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Internet postings anger crime victims

Source: Montgomery Advertiser
By Jay Reeves
Date: December 29, 2003

Jack Trawick Mary Kate Gach hoped she'd heard the last of Jack Trawick when he went to death row for abducting and murdering her daughter in 1992, but she hadn't.

Trawick's twisted writings about how he beat, strangled and stabbed Stephanie Gach and killed other women are available for anyone who wants to read them on the Internet, courtesy of a one-time pen pal and admirer.
The online mayhem doesn't stop there. People have posted letters and artwork by dozens of U.S. death row inmates, an act that anti-crime groups see as added torture for grieving relatives and friends.

"It's going on all over," said Nancy Ruhe, executive director of Parents of Murdered Children Inc. in Cincinnati. "People say to me all the time, 'When are these (victims) going to get over it?' They can't."
Typically, material from inmates makes it to the Internet through an intermediary. Prisoners send letters to people or companies on the outside, where it is then posted online.

In Trawick's case, Alabama prison officials say it appears he stopped sending out new stories about murder after Gach's mother and others complained early this year.
But Trawick's old writings still are on the Web, and dozens of sites are available for prisoners seeking correspondence by mail. Susan Smith, serving life for murdering her two sons in South Carolina in 1994, placed an online ad through a Florida company but then had it removed in July because of the publicity it received.

While Ruhe said victims complain most often about the pen pal Web sites, the ones dedicated to murderers' writings are more disturbing. In one letter posted on the Internet, Trawick reveled in the Gach slaying.
"I would do the whole thing again knowing death row was waiting for me," wrote Trawick, 56, from Holman Prison.

Trawick confessed to kidnapping Gach, 21, from a Birmingham-area shopping mall on Oct. 9, 1992. He took her to an isolated area where she was beaten with a hammer, strangled, and stabbed through the heart.
Gach's body was thrown off an embankment, where it was found the next day. Trawick was convicted in 1994 of murdering Gach, and he was convicted the next year in the slaying of Aileen Pruitt, 27, killed about four months before Gach.

Gach's mother purposely avoids seeing or listening to anything about Trawick. But she is still offended knowing Trawick has a worldwide platform for his sadistic prose.
In stories circulated by Trawick's one-time pen pal, Neil O'Connor of Mount Laurel, N.J., the killer even taunts Gach by name.

"I'm mad as hell. Those people don't even have a right to speak my name or my child's name," she said. "There's got to be a way to keep them from funneling this stuff out of prisons."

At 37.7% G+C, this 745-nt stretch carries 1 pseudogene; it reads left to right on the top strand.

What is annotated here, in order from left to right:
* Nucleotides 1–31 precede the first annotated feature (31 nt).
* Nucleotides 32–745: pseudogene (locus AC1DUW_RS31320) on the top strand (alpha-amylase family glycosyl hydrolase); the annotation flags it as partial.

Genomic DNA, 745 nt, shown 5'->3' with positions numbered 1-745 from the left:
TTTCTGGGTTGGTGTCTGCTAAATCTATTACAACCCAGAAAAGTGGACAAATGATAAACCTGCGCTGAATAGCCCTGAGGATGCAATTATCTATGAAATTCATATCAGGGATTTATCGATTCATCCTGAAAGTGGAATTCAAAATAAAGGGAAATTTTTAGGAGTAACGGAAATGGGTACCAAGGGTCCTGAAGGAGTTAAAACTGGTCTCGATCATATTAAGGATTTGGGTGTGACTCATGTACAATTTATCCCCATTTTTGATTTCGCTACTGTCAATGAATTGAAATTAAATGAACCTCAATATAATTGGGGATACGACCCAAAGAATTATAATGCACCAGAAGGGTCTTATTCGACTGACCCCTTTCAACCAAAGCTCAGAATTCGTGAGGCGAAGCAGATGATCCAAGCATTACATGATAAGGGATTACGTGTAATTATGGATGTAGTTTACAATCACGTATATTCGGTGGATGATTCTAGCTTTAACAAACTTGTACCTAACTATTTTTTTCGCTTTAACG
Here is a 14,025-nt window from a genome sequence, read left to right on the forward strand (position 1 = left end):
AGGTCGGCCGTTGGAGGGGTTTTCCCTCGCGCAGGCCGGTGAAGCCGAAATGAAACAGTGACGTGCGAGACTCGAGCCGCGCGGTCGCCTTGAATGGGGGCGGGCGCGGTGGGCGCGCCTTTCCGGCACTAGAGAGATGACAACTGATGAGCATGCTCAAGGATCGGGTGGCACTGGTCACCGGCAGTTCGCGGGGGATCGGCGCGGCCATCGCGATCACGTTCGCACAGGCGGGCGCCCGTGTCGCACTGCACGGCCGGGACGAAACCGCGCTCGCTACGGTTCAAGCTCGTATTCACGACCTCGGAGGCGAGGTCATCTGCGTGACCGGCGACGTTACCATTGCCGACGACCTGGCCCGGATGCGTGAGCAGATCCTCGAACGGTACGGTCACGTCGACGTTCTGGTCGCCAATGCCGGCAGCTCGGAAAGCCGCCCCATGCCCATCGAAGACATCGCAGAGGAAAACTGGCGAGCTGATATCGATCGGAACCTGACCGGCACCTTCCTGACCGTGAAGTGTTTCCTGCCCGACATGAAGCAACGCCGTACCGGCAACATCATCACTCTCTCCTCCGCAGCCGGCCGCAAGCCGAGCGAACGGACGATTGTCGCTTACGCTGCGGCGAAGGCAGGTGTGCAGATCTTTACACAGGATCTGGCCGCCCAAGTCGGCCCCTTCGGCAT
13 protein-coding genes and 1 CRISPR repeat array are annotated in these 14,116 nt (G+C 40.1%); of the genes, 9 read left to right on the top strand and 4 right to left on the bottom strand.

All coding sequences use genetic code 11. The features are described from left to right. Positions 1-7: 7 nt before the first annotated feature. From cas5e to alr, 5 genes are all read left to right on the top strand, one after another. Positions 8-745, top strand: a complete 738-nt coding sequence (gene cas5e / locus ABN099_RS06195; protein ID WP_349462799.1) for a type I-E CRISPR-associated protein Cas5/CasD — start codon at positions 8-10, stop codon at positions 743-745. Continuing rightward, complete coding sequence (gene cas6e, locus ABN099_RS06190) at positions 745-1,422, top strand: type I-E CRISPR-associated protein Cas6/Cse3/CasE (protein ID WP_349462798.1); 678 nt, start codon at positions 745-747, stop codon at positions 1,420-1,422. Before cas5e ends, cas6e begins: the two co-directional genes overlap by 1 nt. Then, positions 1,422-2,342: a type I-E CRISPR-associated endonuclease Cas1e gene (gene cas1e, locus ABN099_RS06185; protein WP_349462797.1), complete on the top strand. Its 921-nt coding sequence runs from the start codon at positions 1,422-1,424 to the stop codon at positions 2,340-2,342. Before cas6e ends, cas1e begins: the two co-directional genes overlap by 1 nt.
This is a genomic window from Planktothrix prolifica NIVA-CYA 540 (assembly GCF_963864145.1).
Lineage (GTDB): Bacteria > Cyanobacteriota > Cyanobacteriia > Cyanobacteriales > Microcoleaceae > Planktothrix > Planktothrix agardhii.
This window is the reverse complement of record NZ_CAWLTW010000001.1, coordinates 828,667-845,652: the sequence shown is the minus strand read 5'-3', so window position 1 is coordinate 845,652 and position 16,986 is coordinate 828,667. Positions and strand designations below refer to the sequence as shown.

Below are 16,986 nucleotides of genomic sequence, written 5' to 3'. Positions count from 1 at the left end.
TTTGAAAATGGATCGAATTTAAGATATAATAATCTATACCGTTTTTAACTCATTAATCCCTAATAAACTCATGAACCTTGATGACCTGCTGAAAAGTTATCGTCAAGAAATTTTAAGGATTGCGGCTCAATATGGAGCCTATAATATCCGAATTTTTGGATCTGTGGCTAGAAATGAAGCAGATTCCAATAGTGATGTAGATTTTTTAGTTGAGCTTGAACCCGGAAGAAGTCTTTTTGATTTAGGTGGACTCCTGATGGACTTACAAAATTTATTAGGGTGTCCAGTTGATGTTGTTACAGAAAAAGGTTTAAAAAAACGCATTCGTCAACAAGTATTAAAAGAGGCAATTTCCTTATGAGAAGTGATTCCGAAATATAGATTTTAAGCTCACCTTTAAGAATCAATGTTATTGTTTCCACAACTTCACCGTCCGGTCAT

Experts say little can be done about Web sites featuring the writings of killers because of free-speech rights. "It's the First Amendment," Ruhe acknowledges.

The same protections prevent prison officials from blocking inmates' outgoing mail unless it presents a security risk or involves crime, said Amy Fettig, a civil liberties attorney in Washington.
"Certainly I would understand victims being upset, and prison officials have a right to read mail," said Fettig, who is with the ACLU's National Prison Project. "(But) just saying nasty things or having bad opinions is not a crime."
In one test of inmate rights in cyberspace, a federal judge in May threw out an Arizona law that made it a misdemeanor for state inmates to send out material to be posted on Web sites.

The judge ruled the law wasn't "rationally related to legitimate penological objectives" and struck it down as unconstitutional.
In Alabama, victims' families have tried to apply public pressure to keep inmates off the Web.

Earlier this year, Gach and other victim's relatives met with Prison Commissioner Donal Campbell to protest inmate Web sites. Material about Trawick already had been removed from O'Connor's site, but survivors wanted assurances the same thing would not happen again.
Corrections spokesman Brian Corbett said workers screened Trawick's mail extra closely for a time, and Trawick has told officials he is no longer corresponding with the man who placed his letters on the Internet.

But Trawick's writings have reappeared in new postings in recent weeks, adding new pain and outrage to old wounds that will never heal.
"I'm in shock. I feel like I have been here before," said Stephanie Gach's mom.

O'Connor denied having contact with Trawick in a year and said he had not put any more of his writings on the Internet.
Regardless of free speech rights, Corbett said Alabama couldn't actively screen the mail for all its 28,000 inmates if it wanted to keep them off the Web.

"I'm not condoning it, but it's something that is virtually impossible to stop," he said.

Original article

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